The first great sci-fi cover artist was Frank R. Paul,
discovered by the father of science fiction publisher Hugo Gernsback in 1914.
Paul defined the imagery that came to be associated with sci-fi tales,
his covers of amazing stories, the first magazine devoted solely to this new genre,
features spectacular space ships and spacemen, giant insects,
其封面形象有壮观的太空船 宇航员 巨大的虫子
laser guns and a lot of really odd looking aliens.
In those years, the middle 1920s, these covers were probably
among the strangest art that the average American ever got to see.
On newstands, these colorful garish, nightmare visions
left into the imaginations of young readers.
Paul is such a towering figure in science fiction
because so many influential writers and artists in the field.
Not to mention readers can trace their obsession with the genre
to the unforgettable experience of seeing his covers for the first time.
The purpose of a book cover, of course, is to draw you in,
to pick your interest enough to read the story behind it.
But on these covers, Paul launched a fascinating genre of painting
and designing that rarely gets the attention it deserves.
In the same way that science fiction and fantasy as genres
historically didn’t get the attention that they deserved.
Interestingly, one of the byproducts I think of this lack of attention was that
the cover art for these pulp books got to explore weirder
and more avant-garde artistic styles than they would have otherwise.
The revolution in sci-fi covers came with a revolution and book selling.
In 1939, Robert F. de Graff launched pocket books,
1939年 罗伯特 F. 德格拉夫发明了口袋书
the first mass-market publisher of paperbacks in America
and he was hugely successful.
Amazing as it sounds, no one really thought that people would read paperbacks.
But when the pocket version of James Hilton’s Lost Horizon sold 2,500,000 copies,
people knew that there was a change in the air.
As Mark Derry noted in The Daily Beast,
suddenly, the 4.3 by 7 inch format of mass-market paperbacks
became the canvas for cover artists.
And with more sci-fi selling in with the genre getting more of its due culturally.
Publishers looked artists who could reflect the deep themes that
the stories explored, take penguin, the British bookseller.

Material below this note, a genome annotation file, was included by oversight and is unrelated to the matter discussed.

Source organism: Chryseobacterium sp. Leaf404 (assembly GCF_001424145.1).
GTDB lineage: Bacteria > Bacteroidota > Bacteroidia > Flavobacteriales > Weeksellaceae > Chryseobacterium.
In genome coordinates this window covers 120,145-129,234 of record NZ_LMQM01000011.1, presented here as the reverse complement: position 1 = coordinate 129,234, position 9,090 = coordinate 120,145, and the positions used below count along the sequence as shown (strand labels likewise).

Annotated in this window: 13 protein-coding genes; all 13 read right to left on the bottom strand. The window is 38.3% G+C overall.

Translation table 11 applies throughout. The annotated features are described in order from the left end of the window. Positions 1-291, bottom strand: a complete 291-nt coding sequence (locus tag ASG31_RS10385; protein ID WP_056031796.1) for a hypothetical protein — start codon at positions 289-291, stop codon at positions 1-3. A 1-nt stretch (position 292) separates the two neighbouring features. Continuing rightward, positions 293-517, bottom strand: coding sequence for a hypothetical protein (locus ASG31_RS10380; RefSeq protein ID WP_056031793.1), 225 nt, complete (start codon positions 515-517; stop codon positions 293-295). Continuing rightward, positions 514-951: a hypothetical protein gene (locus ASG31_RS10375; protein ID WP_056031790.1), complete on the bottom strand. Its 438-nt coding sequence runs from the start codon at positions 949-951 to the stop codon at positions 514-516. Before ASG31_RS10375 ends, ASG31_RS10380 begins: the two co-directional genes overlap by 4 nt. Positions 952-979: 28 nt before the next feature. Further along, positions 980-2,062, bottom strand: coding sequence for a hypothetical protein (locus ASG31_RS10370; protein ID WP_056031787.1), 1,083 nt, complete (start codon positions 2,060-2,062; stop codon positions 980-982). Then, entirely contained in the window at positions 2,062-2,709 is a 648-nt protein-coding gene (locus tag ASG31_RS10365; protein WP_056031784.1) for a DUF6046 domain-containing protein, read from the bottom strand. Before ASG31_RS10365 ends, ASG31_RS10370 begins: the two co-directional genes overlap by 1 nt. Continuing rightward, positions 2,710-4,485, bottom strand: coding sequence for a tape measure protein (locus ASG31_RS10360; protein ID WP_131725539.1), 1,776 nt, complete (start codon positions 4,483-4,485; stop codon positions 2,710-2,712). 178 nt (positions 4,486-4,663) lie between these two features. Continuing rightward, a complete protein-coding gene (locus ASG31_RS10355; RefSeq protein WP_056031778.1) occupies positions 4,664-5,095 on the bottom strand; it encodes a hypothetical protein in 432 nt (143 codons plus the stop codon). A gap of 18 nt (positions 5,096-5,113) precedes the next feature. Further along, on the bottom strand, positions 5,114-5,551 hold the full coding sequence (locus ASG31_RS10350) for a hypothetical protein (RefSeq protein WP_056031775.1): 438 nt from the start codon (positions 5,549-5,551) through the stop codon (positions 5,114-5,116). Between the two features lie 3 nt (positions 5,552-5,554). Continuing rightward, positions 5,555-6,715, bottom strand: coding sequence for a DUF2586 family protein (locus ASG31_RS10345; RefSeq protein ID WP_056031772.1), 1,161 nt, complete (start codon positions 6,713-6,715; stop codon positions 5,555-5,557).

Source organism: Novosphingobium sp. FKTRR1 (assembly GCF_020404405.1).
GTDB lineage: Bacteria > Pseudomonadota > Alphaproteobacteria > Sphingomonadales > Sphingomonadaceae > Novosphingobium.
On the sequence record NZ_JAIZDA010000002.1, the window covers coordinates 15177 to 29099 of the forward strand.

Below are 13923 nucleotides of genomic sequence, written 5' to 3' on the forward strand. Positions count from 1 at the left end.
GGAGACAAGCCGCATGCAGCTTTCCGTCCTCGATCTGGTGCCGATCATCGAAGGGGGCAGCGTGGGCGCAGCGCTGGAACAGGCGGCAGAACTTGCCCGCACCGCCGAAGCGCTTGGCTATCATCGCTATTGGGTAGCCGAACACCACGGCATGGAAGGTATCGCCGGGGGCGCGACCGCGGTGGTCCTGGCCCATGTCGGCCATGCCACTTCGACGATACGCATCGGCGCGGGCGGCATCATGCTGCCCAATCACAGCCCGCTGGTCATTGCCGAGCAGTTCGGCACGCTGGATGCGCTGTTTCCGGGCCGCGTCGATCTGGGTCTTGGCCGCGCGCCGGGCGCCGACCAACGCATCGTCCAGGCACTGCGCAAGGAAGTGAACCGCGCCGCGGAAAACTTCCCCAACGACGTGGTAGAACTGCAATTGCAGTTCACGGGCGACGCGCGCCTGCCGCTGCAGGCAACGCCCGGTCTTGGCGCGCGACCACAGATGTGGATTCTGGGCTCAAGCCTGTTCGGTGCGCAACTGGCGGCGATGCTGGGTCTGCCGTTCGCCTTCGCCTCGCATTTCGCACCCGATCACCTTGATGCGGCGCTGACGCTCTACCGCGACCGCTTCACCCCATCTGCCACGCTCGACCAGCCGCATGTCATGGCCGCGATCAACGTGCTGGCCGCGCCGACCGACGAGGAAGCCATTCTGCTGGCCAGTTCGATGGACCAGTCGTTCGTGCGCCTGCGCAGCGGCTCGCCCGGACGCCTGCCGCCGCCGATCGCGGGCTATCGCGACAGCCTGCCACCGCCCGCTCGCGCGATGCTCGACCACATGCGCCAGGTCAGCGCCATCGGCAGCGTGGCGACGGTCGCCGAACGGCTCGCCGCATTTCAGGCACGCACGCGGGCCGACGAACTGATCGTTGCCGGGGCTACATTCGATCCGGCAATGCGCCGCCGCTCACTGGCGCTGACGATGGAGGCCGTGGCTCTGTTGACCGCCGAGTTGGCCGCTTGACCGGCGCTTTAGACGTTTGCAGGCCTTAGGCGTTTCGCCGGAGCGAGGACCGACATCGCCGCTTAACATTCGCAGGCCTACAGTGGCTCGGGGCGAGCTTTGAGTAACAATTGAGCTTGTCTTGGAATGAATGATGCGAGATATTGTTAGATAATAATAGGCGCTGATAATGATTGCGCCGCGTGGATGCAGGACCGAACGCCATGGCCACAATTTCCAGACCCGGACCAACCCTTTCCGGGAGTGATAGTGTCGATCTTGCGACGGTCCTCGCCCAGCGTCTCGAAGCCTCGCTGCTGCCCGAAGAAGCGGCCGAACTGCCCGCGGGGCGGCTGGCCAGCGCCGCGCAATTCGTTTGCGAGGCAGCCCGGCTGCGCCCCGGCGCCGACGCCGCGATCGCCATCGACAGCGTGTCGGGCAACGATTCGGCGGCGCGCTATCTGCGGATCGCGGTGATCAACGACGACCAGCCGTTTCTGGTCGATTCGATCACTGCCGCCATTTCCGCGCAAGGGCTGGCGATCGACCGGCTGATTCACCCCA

In the 40s and 50s, they were known for their classic orange and white covers.
Then in the 60s,
in an effort to raise the sophistication of their science-fiction offering,
art director Germano Fischetti started pairing novels with covers featuring the work
of popular modern artists.
For example, James Blish is a case of conscience, takes place on the planet
with organic almost biological shaped buildings.
For the cover, Fassett chose a detail from Dadaist
and surrealist painter Max Ernst’s, The Eye of Silence
or J.G. Ballard’s, The Drowned World,
a post-apocalyptic novel set in a bleak flooded uninhabitable London.
For this Fassett chose Eve 10g surreal landscape of battered shapes
and odd configurations called The Palace of Windowed Rocks.
After Fassett, a series of art directors through the 60s and 70s
commissioned original works or did it themselves.
There was Alan Aldridge who created a series of beautiful psychedelic images
over black in the late 1960s.
There was Franco Grignani who pioneered methods of experimental photography
resulting in monochromatic kaleidoscopic images in 1970.
Then there was David Pelham who made this iconic cover for A Clockwork Orange in 1972
and these gorgeous reprints of the Ballard classics a few years later.
Over at Ballantine Books,
it was Richard Powers who was really pushing the limits of the form.
The Ballantine’s essentially gave powers free rein
to pull from all his modernists and surrealist influences,
sometimes pulling completely away from the actual content of the book.
The result was hundreds of covers that could have easily filled
gallery spaces and modern art museums.
And while they were increasingly abstract powers covers
mind the subconscious in the surreal.
In the same way that the best science fiction does.
They present a world that’s warped often in radical ways.
As a reaction to the world, that is.
One of the things I love about sci-fi cover art is how accessible it is.
Like literally accessible, you can walk into any use bookstore, anywhere
and get five of these old pulp books for a dollar each.
I can own a Vincent Di Fate and a Bob Pepper
and Ian Miller’s insane cover for Bradbury’s long after midnight.
And then, the art is with you, it’s in your home,
然后 艺术住进你家 与你同在
as you read the stories, it’s on your bedside table.
It’s art you hold with your hands, it’s not precious, it’s been and folded and creased.
这是你拿在手中的艺术 不昂贵 持久 可折叠 有折痕
And above all, it’s weird.
Sci-fi and fantasy covers had the chance to be weird,
not only because of the weird things going on in the stories
but because the genre was categorized as pulp,
and weird imagery sort of came with the territory.
There are hundreds of artists and thousands upon thousands of books in this tradition
I can’t possibly cover it all here.
Partly because a good amount of it is forgotten.
Hiding away in crates at the back of bookstores.
Next time you’re at one, pull some of those crates out
and see if you can’t find a lost chapter in this eclectic
and underappreciated sub- genre of art history.
Hey, everybody, thank you so much for watching and indulging me in this passion
嘿 非常感谢大家观看我的影片 给我鼓励
I have for sci-fi book covers I’ve been wanting to do this video for a while,
so I’m really really glad that I finally did it.
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Thanks again guys, I’ll see you next time.
The first great sci-fi cover artist was Frank R. Paul,